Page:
What do I want my students to know?

Tomorrow you get to set the tone for your Spring 2018 classes. Why leave that to chance? Take a few minutes and, just as you would with any other lesson, set up a plan to ensure your students walk away with the right understanding and feeling about your class.

Here are a few questions to help in this planning:

What do you want them to know about you?

This may feel like an intrusive question, but it is worth asking. They are entrusting you with three hours of their week. It is fair to want to know just a little bit about who you are, what your background is, and what makes you tick.

Revealing what qualifies you to teach the class is important. In research terms this is called “teacher credibility” and it does matter to students.

Cracking the door to your personal life may also be the key to cracking student motivation. We work with people and people, like it or not, need to know something about who they are working with to learn from them well. You don’t have to give them a peak into your bedroom, but giving them an idea of what is hanging on the walls of your living room is worthwhile and can be done while maintaining professionalism. Consider sharing your:

  • Education – where did you go to school?
  • Favorite music – a great way to make connections!
  • Favorite food or restaurants – food always opens doors.
  • Family – let them know you’re human and that there are valuable people in your life.
  • Passions – what wakes you up in the morning or how do you spend your free time

What do you what them to know about your class?

The first day of class can be more than syllabus day. It is a chance to demonstrate to your students that your class, your content, is important to their future – and not because they need the credit to graduate.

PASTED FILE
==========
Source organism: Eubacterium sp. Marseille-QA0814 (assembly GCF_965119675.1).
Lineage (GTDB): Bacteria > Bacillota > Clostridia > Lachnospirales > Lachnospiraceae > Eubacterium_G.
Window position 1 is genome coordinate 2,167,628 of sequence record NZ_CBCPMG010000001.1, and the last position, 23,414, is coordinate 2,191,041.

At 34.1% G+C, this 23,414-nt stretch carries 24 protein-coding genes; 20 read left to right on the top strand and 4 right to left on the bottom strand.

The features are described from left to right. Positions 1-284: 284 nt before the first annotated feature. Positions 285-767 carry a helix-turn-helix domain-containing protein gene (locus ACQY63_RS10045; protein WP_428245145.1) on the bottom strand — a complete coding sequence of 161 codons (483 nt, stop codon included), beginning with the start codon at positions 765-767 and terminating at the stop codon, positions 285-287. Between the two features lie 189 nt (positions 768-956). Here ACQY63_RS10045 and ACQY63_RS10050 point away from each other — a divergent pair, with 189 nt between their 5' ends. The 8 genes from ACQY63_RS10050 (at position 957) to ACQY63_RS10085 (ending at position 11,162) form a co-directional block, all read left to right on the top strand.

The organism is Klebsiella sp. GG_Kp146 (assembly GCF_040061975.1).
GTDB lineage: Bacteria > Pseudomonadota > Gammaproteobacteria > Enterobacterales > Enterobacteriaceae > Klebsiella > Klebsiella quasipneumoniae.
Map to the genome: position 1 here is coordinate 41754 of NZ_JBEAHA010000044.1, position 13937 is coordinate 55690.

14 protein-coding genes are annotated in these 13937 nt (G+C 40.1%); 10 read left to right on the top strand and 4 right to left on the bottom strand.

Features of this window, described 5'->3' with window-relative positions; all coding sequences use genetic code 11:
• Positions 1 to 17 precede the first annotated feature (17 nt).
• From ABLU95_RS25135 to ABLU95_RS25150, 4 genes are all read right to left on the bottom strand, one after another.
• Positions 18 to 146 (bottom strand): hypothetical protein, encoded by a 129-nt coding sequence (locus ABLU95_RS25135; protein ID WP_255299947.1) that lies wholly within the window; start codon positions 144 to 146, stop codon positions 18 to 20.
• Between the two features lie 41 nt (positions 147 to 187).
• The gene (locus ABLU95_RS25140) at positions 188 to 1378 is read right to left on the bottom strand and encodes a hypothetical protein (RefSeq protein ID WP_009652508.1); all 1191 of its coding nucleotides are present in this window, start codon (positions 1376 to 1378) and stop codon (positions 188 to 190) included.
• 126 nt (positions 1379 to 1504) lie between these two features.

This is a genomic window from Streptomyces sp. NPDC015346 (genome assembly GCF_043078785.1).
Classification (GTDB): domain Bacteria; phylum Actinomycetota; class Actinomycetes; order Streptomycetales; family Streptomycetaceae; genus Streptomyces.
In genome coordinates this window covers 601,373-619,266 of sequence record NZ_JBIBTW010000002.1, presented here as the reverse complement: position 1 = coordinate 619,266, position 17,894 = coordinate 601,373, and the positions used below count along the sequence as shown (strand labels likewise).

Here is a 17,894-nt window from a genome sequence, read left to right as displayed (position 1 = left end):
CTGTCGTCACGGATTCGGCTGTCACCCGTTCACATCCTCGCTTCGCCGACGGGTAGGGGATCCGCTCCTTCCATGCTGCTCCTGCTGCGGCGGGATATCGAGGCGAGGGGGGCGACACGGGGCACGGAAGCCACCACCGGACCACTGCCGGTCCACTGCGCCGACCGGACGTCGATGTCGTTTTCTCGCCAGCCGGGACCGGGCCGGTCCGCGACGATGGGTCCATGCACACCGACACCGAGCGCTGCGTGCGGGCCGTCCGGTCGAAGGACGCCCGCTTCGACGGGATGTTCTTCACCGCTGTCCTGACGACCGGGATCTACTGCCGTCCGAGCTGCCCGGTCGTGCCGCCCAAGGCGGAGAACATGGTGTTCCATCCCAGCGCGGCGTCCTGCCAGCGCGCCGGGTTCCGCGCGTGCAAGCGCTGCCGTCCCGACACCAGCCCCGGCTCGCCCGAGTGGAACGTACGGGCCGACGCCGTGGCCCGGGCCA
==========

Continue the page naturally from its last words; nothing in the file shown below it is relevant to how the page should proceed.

What are the burning questions in your content? What amazing problems can your content solve? How does the content they will learn in your classroom already impact their lives?

Yes, share the syllabus, but do so in a way that is meaningful to students. And then prime them in a way that will make them want to come back for the next session.

What do you want to know about them?

It is a two way street. What do you want to know about them? What information will help you make your teaching relevant?

One of the most memorable first days of school I have ever had was my undergraduate constitutional law class. The professor asked us to write our name, hometown, and major on an index card and pass it up to her. It seemed like the normal rigmarole, but she then did something I had never had a teacher do: she asked us to be patient with her as she memorized our cards.

And she did. One by one she went through the class having a short discussion with each student about their card and committed the name and face to memory. It wasn’t overly engaging or exciting, in fact, much of the class we were simply watching her talk to another student.

But when she addressed each of us by name the next class we were sold.

And when she proved that she knew not only our names, but our hometowns and majors, we were willing to take anything she threw at us.

Invest some time, consider what will work best for you, and establish each students’ name to memory. If nothing else, they deserve to have you know that about them.

Good luck in your new semester and have a great first day!

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